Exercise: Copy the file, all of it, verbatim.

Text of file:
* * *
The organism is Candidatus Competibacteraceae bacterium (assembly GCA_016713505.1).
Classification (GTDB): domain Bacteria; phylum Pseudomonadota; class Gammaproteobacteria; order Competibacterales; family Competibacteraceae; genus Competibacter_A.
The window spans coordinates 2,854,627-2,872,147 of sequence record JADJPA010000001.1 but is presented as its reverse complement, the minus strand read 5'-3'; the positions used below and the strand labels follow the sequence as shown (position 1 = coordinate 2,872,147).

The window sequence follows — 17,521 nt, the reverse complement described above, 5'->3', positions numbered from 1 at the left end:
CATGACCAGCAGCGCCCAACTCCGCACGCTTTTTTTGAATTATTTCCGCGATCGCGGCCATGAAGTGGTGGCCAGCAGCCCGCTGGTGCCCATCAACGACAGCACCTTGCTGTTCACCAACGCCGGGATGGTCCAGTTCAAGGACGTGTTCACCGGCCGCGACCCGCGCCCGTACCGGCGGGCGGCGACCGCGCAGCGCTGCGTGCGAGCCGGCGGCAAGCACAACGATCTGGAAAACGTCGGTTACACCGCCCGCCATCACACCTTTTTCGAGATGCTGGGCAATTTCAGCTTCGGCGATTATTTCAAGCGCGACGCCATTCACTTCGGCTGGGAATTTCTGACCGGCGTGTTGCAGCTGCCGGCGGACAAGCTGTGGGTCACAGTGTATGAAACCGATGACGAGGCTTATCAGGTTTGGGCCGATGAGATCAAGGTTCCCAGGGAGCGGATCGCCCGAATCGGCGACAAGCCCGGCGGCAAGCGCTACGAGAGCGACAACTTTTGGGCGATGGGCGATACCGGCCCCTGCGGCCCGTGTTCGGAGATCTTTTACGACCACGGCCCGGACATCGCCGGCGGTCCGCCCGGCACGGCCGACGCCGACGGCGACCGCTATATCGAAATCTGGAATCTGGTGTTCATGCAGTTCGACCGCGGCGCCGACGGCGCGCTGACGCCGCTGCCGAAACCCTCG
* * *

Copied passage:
The organism is Candidatus Competibacteraceae bacterium (assembly GCA_016713505.1).
Classification (GTDB): domain Bacteria; phylum Pseudomonadota; class Gammaproteobacteria; order Competibacterales; family Competibacteraceae; genus Competibacter_A.
The window spans coordinates 2,854,627-2,872,147 of sequence record JADJPA010000001.1 but is presented as its reverse complement, the minus strand read 5'-3'; the positions used below and the strand labels follow the sequence as shown (position 1 = coordinate 2,872,147).

The window sequence follows — 17,521 nt, the reverse complement described above, 5'->3', positions numbered from 1 at the left end:
CATGACCAGCAGCGCCCAACTCCGCACGCTTTTTTTGAATTATTTCCGCGATCGCGGCCATGAAGTGGTGGCCAGCAGCCCGCTGGTGCCCATCAACGACAGCACCTTGCTGTTCACCAACGCCGGGATGGTCCAGTTCAAGGACGTGTTCACCGGCCGCGACCCGCGCCCGTACCGGCGGGCGGCGACCGCGCAGCGCTGCGTGCGAGCCGGCGGCAAGCACAACGATCTGGAAAACGTCGGTTACACCGCCCGCCATCACACCTTTTTCGAGATGCTGGGCAATTTCAGCTTCGGCGATTATTTCAAGCGCGACGCCATTCACTTCGGCTGGGAATTTCTGACCGGCGTGTTGCAGCTGCCGGCGGACAAGCTGTGGGTCACAGTGTATGAAACCGATGACGAGGCTTATCAGGTTTGGGCCGATGAGATCAAGGTTCCCAGGGAGCGGATCGCCCGAATCGGCGACAAGCCCGGCGGCAAGCGCTACGAGAGCGACAACTTTTGGGCGATGGGCGATACCGGCCCCTGCGGCCCGTGTTCGGAGATCTTTTACGACCACGGCCCGGACATCGCCGGCGGTCCGCCCGGCACGGCCGACGCCGACGGCGACCGCTATATCGAAATCTGGAATCTGGTGTTCATGCAGTTCGACCGCGGCGCCGACGGCGCGCTGACGCCGCTGCCGAAACCCTCG